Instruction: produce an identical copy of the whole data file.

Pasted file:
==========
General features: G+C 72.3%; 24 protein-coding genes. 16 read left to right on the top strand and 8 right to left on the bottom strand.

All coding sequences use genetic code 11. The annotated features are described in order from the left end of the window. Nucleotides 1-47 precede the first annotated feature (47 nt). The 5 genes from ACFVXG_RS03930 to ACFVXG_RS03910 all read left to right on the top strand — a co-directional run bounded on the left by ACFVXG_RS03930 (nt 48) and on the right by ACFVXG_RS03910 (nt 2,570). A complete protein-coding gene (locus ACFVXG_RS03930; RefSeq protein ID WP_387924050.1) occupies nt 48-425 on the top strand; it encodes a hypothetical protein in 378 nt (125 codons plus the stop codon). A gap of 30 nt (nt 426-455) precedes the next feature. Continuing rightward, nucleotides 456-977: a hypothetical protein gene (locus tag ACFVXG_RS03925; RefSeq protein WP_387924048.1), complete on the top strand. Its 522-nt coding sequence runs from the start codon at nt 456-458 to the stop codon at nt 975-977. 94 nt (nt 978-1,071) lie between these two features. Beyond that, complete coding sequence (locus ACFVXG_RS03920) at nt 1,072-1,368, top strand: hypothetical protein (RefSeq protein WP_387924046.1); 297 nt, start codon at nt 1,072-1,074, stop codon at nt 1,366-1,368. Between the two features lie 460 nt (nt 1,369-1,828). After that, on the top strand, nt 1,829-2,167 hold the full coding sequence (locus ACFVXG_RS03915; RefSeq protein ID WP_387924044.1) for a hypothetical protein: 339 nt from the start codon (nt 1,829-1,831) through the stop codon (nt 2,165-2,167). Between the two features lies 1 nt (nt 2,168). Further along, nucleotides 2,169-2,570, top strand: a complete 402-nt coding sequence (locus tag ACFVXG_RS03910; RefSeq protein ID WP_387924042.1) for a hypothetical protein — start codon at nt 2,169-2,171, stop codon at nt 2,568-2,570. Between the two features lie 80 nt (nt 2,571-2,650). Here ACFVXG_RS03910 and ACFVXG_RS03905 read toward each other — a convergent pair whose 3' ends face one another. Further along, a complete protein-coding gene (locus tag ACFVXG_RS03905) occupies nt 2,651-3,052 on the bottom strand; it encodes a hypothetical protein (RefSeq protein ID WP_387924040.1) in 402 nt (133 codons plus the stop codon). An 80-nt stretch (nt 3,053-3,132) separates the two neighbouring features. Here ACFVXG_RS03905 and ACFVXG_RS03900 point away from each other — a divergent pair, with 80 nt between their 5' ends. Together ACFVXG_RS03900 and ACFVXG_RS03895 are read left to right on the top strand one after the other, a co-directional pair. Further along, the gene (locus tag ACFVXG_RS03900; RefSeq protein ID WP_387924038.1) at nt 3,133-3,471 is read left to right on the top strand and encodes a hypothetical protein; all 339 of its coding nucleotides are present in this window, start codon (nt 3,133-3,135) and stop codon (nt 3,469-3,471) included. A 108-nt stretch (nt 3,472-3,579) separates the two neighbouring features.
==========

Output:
General features: G+C 72.3%; 24 protein-coding genes. 16 read left to right on the top strand and 8 right to left on the bottom strand.

All coding sequences use genetic code 11. The annotated features are described in order from the left end of the window. Nucleotides 1-47 precede the first annotated feature (47 nt). The 5 genes from ACFVXG_RS03930 to ACFVXG_RS03910 all read left to right on the top strand — a co-directional run bounded on the left by ACFVXG_RS03930 (nt 48) and on the right by ACFVXG_RS03910 (nt 2,570). A complete protein-coding gene (locus ACFVXG_RS03930; RefSeq protein ID WP_387924050.1) occupies nt 48-425 on the top strand; it encodes a hypothetical protein in 378 nt (125 codons plus the stop codon). A gap of 30 nt (nt 426-455) precedes the next feature. Continuing rightward, nucleotides 456-977: a hypothetical protein gene (locus tag ACFVXG_RS03925; RefSeq protein WP_387924048.1), complete on the top strand. Its 522-nt coding sequence runs from the start codon at nt 456-458 to the stop codon at nt 975-977. 94 nt (nt 978-1,071) lie between these two features. Beyond that, complete coding sequence (locus ACFVXG_RS03920) at nt 1,072-1,368, top strand: hypothetical protein (RefSeq protein WP_387924046.1); 297 nt, start codon at nt 1,072-1,074, stop codon at nt 1,366-1,368. Between the two features lie 460 nt (nt 1,369-1,828). After that, on the top strand, nt 1,829-2,167 hold the full coding sequence (locus ACFVXG_RS03915; RefSeq protein ID WP_387924044.1) for a hypothetical protein: 339 nt from the start codon (nt 1,829-1,831) through the stop codon (nt 2,165-2,167). Between the two features lies 1 nt (nt 2,168). Further along, nucleotides 2,169-2,570, top strand: a complete 402-nt coding sequence (locus tag ACFVXG_RS03910; RefSeq protein ID WP_387924042.1) for a hypothetical protein — start codon at nt 2,169-2,171, stop codon at nt 2,568-2,570. Between the two features lie 80 nt (nt 2,571-2,650). Here ACFVXG_RS03910 and ACFVXG_RS03905 read toward each other — a convergent pair whose 3' ends face one another. Further along, a complete protein-coding gene (locus tag ACFVXG_RS03905) occupies nt 2,651-3,052 on the bottom strand; it encodes a hypothetical protein (RefSeq protein ID WP_387924040.1) in 402 nt (133 codons plus the stop codon). An 80-nt stretch (nt 3,053-3,132) separates the two neighbouring features. Here ACFVXG_RS03905 and ACFVXG_RS03900 point away from each other — a divergent pair, with 80 nt between their 5' ends. Together ACFVXG_RS03900 and ACFVXG_RS03895 are read left to right on the top strand one after the other, a co-directional pair. Further along, the gene (locus tag ACFVXG_RS03900; RefSeq protein ID WP_387924038.1) at nt 3,133-3,471 is read left to right on the top strand and encodes a hypothetical protein; all 339 of its coding nucleotides are present in this window, start codon (nt 3,133-3,135) and stop codon (nt 3,469-3,471) included. A 108-nt stretch (nt 3,472-3,579) separates the two neighbouring features.